And maybe one day it’ll be cross-platform targeting .NET Core. I could take advantage of libuv, similar to how Microsoft is building Kestrel, their cross-platform HTTP server.

An AMQP Client Library for .NET

The Azure Service Bus library has an AMQP support built in. But it’s built for Azure Service Bus first-and-foremost. It’s also not open source.

Microsoft also maintains a AMQP 1.0 .NET Client Library (aka “amqpnetlite”). Comparing the two, it’s clear that they’re very similar. Interestingly this library supports building both a “client” (which actively connects to a remote host) and a “server” (which listens for connections) or both.

While it is a fairly complete library and seems to be well testing and relatively mature, I’m not a huge fan. The API is rough. The various components (network, protocol, encoding) are all very tightly coupled. And it’s not optimized for either client or server applications. And there may be performance related issues especially for server applications regarding allocations and value type boxing, among other concerns.

So I decided to build my own. I am borrowing quite a bit from amqpnetlite, especially around type encoding. But the “core” library is really just centered around encoding and framing. There will be separate client and server implementations.

A Service Bus Application Framework

An AMQP library is not enough for a Service Bus. For that you need to handle routing, message serialization, dispatch, topics/subscriptions, timeouts, etc. That’s where the application framework comes in.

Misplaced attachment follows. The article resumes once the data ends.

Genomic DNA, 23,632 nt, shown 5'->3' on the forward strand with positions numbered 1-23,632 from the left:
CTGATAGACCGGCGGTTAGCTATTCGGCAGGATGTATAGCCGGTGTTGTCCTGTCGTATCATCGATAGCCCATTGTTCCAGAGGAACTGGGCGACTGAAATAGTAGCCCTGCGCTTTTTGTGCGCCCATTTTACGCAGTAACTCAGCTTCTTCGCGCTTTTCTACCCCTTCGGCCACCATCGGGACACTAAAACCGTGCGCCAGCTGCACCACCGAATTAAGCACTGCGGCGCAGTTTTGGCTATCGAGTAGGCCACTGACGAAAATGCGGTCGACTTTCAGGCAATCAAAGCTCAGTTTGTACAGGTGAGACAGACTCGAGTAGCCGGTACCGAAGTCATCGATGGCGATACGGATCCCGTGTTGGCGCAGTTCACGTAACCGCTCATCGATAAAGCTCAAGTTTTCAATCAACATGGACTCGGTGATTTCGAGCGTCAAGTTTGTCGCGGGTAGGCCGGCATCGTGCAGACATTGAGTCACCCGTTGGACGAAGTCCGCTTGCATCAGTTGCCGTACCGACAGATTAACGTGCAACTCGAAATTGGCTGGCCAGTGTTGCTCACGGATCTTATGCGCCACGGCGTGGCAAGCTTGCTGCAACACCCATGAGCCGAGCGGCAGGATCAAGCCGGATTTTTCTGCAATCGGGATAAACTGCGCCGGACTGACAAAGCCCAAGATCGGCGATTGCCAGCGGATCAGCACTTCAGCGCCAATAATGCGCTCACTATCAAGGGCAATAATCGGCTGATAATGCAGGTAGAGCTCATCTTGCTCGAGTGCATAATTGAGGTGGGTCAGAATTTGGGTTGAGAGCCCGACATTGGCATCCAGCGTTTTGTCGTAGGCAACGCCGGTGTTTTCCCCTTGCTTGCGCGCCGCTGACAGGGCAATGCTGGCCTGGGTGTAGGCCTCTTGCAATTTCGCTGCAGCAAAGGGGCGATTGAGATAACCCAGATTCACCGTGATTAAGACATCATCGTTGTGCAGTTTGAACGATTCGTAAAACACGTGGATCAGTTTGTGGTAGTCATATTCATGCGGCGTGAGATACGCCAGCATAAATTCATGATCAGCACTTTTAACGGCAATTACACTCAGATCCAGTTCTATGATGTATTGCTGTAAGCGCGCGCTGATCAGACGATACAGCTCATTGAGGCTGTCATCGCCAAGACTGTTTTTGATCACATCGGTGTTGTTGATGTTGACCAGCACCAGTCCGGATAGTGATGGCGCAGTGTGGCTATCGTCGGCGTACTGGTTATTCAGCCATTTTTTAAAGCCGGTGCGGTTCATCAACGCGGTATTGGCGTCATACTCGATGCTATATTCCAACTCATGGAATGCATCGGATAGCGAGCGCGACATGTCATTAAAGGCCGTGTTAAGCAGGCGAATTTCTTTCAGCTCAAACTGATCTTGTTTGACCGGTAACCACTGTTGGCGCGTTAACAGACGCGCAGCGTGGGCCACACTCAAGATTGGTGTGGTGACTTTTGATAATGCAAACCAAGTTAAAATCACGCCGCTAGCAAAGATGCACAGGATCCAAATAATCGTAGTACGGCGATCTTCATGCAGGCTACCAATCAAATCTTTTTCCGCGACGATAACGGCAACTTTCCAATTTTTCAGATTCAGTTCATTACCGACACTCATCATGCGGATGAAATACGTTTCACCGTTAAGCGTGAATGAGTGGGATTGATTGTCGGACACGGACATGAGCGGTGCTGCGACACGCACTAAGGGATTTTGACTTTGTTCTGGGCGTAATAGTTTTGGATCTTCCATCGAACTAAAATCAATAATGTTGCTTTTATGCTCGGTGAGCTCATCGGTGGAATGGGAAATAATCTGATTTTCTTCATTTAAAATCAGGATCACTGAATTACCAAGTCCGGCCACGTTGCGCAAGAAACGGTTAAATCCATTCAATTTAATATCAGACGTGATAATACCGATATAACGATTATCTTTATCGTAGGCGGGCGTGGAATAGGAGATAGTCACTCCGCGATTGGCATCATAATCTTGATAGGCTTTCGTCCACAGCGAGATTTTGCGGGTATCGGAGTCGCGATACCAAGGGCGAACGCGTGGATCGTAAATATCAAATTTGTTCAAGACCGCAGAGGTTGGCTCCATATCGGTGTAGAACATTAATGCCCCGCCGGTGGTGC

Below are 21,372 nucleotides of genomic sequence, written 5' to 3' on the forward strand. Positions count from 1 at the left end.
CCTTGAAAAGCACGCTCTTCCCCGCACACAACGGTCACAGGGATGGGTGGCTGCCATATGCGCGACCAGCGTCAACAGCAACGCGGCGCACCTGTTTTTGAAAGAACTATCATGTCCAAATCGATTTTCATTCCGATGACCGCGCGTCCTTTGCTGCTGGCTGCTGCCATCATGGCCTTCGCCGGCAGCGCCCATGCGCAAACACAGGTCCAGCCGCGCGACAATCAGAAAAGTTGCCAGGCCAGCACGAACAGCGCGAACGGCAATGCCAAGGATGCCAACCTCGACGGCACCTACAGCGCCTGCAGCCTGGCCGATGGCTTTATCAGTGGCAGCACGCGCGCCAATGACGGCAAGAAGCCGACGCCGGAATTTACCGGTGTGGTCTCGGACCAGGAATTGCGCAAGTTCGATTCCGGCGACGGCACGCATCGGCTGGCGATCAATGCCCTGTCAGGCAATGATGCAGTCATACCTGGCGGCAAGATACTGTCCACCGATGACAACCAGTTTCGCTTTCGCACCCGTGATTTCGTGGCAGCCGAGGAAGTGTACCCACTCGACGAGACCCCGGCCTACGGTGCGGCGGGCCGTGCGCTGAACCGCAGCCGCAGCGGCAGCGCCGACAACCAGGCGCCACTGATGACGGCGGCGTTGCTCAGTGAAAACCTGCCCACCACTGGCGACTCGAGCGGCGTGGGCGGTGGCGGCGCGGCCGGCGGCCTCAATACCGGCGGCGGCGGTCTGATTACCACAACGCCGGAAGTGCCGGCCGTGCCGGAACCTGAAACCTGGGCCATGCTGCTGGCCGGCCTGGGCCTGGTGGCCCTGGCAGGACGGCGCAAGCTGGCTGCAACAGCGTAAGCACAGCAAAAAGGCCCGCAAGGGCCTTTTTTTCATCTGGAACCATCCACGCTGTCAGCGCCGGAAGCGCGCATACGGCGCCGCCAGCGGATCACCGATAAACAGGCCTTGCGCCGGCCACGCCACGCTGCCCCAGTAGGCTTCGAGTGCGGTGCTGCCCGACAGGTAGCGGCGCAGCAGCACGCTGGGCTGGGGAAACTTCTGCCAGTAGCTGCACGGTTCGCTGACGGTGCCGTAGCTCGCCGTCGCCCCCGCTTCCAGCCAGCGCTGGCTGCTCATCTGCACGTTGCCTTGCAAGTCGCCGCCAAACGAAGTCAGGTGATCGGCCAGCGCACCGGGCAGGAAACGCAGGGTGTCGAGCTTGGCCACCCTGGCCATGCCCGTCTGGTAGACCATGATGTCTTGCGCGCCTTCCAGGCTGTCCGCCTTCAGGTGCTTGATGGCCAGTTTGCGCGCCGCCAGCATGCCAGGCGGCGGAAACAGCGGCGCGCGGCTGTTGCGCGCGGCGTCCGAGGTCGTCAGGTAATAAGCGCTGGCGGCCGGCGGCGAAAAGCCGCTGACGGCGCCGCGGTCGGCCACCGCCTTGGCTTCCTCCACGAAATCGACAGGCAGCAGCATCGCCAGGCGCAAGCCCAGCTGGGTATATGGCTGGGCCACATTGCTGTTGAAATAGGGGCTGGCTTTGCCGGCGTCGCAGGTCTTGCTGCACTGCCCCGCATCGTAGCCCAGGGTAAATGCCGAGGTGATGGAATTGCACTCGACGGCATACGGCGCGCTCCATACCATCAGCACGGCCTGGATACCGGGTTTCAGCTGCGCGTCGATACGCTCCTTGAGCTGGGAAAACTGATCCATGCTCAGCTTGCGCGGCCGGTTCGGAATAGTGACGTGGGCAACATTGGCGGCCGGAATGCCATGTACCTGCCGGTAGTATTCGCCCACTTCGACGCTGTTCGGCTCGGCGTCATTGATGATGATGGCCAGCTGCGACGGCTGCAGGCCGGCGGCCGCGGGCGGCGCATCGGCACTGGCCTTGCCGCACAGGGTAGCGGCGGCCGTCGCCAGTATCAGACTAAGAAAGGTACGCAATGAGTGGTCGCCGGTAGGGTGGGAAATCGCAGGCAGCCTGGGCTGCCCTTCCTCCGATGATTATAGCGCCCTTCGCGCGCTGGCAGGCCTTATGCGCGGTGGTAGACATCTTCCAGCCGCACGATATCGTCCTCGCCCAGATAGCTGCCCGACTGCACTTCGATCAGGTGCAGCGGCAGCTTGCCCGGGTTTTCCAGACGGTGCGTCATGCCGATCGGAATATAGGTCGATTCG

Now, instead of rewriting NServiceBus, I decided to take a different approach. Rather than being a service bus framework for building applications, I’m building a framework for building a service bus.

But what’s the difference?

I believe that one of the drawbacks of NServiceBus (and MassTransit, et al.) is the idea of completely abstracting away the underlying message queue or broker. In the days of MSMQ, maybe that made more sense. MSMQ didn’t really do anything other than queue and transport messages - the framework had to do a lot.

But the result of all this abstraction is that some platform specific features may get lost, unless they decide to add an abstraction for that feature. I think this is same sort of problem we find today with massive ORM frameworks and libraries. Everything is a leaky abstraction. And this is the problem we ran into with SQL Server Service Broker.

So instead I want the framework to exist as a set of building blocks for building a service bus using some platform. Whether it’s Azure, RabbitMQ, MSMQ, Server Broker, LightRail, whatever. So when you use it in your application, you’re not using some generic service bus. You’re using an ‘X’ service bus including whatever platform specific features it has. Any abstractions will be based conceptually on AMQP. Given that AMQP is a capital “S” Standard, I think it’s a good move to try and view the world through that lens.

Going Forward

Right now the project is very pre-alpha (or RC1 if I were the ASP.NET team ;). It barely does anything I described above.

In fact right now it’s nothing more than a research project. Maybe one day it’ll be mature enough to use in a real project. And then become a real open source project. Until then I’m kind of playing the the role of an architecture astronaut. In the future I’ll likely publish articles centered around specific technical components of the project.